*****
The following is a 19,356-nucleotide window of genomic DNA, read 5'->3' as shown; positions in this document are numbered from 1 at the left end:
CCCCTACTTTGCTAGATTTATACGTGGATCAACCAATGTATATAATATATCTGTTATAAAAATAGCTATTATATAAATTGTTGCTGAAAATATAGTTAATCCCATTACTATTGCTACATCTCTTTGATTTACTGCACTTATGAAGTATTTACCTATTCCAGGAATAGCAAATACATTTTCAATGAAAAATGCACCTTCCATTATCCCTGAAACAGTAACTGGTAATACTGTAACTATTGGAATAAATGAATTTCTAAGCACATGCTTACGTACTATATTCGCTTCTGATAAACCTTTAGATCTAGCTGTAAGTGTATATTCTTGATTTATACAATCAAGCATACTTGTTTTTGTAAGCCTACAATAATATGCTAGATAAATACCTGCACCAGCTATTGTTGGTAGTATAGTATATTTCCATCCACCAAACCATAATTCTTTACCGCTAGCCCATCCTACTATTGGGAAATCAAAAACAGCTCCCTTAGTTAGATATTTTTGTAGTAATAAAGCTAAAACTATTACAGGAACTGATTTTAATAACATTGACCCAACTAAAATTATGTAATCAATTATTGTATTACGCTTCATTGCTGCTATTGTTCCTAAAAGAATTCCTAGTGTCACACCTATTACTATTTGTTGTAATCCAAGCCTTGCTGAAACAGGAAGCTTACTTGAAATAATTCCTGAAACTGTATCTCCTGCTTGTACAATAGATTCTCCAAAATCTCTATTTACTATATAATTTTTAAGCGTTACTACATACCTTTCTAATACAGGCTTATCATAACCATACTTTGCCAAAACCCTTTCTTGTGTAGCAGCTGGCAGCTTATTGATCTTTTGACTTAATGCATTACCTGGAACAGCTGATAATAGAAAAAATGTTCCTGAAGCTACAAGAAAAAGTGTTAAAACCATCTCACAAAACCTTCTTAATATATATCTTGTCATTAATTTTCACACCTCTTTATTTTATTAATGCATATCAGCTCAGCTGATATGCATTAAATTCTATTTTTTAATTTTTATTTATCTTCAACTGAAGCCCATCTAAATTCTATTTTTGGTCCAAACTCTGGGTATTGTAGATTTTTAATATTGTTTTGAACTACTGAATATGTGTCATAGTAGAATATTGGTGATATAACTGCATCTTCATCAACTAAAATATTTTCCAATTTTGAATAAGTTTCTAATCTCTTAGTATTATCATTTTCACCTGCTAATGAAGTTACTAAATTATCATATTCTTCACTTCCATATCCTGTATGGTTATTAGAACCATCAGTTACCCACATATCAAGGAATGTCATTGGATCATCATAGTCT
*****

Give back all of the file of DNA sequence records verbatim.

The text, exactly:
The following is a 19,356-nucleotide window of genomic DNA, read 5'->3' as shown; positions in this document are numbered from 1 at the left end:
CCCCTACTTTGCTAGATTTATACGTGGATCAACCAATGTATATAATATATCTGTTATAAAAATAGCTATTATATAAATTGTTGCTGAAAATATAGTTAATCCCATTACTATTGCTACATCTCTTTGATTTACTGCACTTATGAAGTATTTACCTATTCCAGGAATAGCAAATACATTTTCAATGAAAAATGCACCTTCCATTATCCCTGAAACAGTAACTGGTAATACTGTAACTATTGGAATAAATGAATTTCTAAGCACATGCTTACGTACTATATTCGCTTCTGATAAACCTTTAGATCTAGCTGTAAGTGTATATTCTTGATTTATACAATCAAGCATACTTGTTTTTGTAAGCCTACAATAATATGCTAGATAAATACCTGCACCAGCTATTGTTGGTAGTATAGTATATTTCCATCCACCAAACCATAATTCTTTACCGCTAGCCCATCCTACTATTGGGAAATCAAAAACAGCTCCCTTAGTTAGATATTTTTGTAGTAATAAAGCTAAAACTATTACAGGAACTGATTTTAATAACATTGACCCAACTAAAATTATGTAATCAATTATTGTATTACGCTTCATTGCTGCTATTGTTCCTAAAAGAATTCCTAGTGTCACACCTATTACTATTTGTTGTAATCCAAGCCTTGCTGAAACAGGAAGCTTACTTGAAATAATTCCTGAAACTGTATCTCCTGCTTGTACAATAGATTCTCCAAAATCTCTATTTACTATATAATTTTTAAGCGTTACTACATACCTTTCTAATACAGGCTTATCATAACCATACTTTGCCAAAACCCTTTCTTGTGTAGCAGCTGGCAGCTTATTGATCTTTTGACTTAATGCATTACCTGGAACAGCTGATAATAGAAAAAATGTTCCTGAAGCTACAAGAAAAAGTGTTAAAACCATCTCACAAAACCTTCTTAATATATATCTTGTCATTAATTTTCACACCTCTTTATTTTATTAATGCATATCAGCTCAGCTGATATGCATTAAATTCTATTTTTTAATTTTTATTTATCTTCAACTGAAGCCCATCTAAATTCTATTTTTGGTCCAAACTCTGGGTATTGTAGATTTTTAATATTGTTTTGAACTACTGAATATGTGTCATAGTAGAATATTGGTGATATAACTGCATCTTCATCAACTAAAATATTTTCCAATTTTGAATAAGTTTCTAATCTCTTAGTATTATCATTTTCACCTGCTAATGAAGTTACTAAATTATCATATTCTTCACTTCCATATCCTGTATGGTTATTAGAACCATCAGTTACCCACATATCAAGGAATGTCATTGGATCATCATAGTCT